Item (game terminology)
This article includes a list of general references, but it lacks sufficient corresponding inline citations. (June 2008)
In pencil and paper games and computer and video games, an item is an object within the game world that can be collected by a player or, occasionally, a non-player character. These items are sometimes called pick-ups.
Items are most often beneficial to the player character. Some games contain detrimental items, such as cursed pieces of armor that confers a negative bonus to the wearer and cannot be removed until the curse itself is lifted; the means to do this may be costly or require a special item. Some items may also be of absolutely no value to the player. Items are especially prevalent in role-playing games, as they are usually necessary for the completion of quests or to advance through the story.
Sometimes certain items may be unique, and only appear once at a specific location, often after completing a particular task. Other items may appear frequently, and not give a big bonus alone, but when many are collected. Games may differ on how the player uses an item. Some games, many in the Mario and Sonic series, an item is automatically used when the player character comes into contact with it. There are also games, such as those in the Streets of Rage series, and the first Prince of Persia games where the player character may walk over an item without collecting it, if they do not need it yet, and the player must push a particular button for the character to collect it, but it still used immediately, when the button is pressed. Other times, some games, like many role playing games, an item can be collected either automatically or manually, but will not be used immediately, the item can be carried around and used manually either straight away if they wish or at a later time when the player needs it.
Items often come in various types and in most games where items are collected, they are sorted by these types. In RPGs, an item inventory is a common UI feature where one can view all the items that have been collected thus far. Often, these are sorted by categories, such as "equipment" or "potions." In other game genres, the items may take effect as soon as they are obtained.
In platform games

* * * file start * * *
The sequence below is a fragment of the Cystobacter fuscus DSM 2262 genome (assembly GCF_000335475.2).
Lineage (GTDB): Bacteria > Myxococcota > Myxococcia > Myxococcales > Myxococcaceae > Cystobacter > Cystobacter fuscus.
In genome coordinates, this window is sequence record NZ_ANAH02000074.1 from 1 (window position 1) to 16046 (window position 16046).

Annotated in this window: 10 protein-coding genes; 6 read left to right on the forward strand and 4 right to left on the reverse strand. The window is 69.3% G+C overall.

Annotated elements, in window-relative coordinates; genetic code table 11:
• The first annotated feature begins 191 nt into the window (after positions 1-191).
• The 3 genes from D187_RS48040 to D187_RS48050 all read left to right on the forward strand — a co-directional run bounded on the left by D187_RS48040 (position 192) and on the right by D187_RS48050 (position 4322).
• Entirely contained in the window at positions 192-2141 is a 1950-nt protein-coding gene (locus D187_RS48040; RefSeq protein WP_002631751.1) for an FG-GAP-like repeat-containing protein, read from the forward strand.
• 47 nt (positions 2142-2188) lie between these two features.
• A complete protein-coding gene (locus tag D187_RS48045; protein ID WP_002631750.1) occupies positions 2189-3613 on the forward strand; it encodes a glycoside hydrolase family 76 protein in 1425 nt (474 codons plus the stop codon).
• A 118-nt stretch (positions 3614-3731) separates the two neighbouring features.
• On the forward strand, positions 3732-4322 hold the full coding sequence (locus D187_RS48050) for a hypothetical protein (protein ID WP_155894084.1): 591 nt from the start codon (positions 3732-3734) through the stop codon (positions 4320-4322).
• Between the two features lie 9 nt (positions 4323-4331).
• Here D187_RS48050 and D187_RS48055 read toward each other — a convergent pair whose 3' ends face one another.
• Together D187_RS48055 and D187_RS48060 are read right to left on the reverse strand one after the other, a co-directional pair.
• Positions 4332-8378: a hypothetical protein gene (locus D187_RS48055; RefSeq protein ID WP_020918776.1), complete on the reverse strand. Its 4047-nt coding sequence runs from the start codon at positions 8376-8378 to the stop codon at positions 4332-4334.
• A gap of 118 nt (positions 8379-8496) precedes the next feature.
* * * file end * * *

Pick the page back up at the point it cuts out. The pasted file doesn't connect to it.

In many platformers, like Sonic the Hedgehog and Super Mario Bros., items are scattered throughout the level in item boxes or on their own. Many video game items are common to all games.
1-ups or continues give the player character "extra lives" and allow them to continue after being killed. 1-ups usually come in the form of the main character's face (or the text "1UP," though this is less common in modern games.) In some games, they can also be obtained in special stages and by collecting a large number of minor treasure items (i.e., collect 100 rings in Sonic games to gain one extra life.), by finishing levels in a certain amount of time, or by getting a certain number of points.
Treasure such as coins, rings, gems or jewelry are another common item. These are often used to determine the player's score. In some games, particularly those with an overworld map, players can take these items to a shop-like place and exchange them for new abilities or equipment. Usually, such treasure items are found in small quantities as one progresses through a level. However, by exploring, players can often find secret areas containing a large number of them.
In some platformers, particularly those with a hit counter such as the Kirby games, medicine, food or energy containers are found, which give the player extra health or defensive ability. These are normally very rare, so as to make the player watch their hit counter carefully. In some games, such as the Sonic series, the treasure items (rings) double as a method of enabling extra hits.
Quest items (also known as plot items or key items) are required to complete several games or stages. In platformers, these are not always required, but may be optional goals to get a better ending. The Sonic the Hedgehog series has a recurring side goal being the collection of the Chaos Emeralds.
In adventure games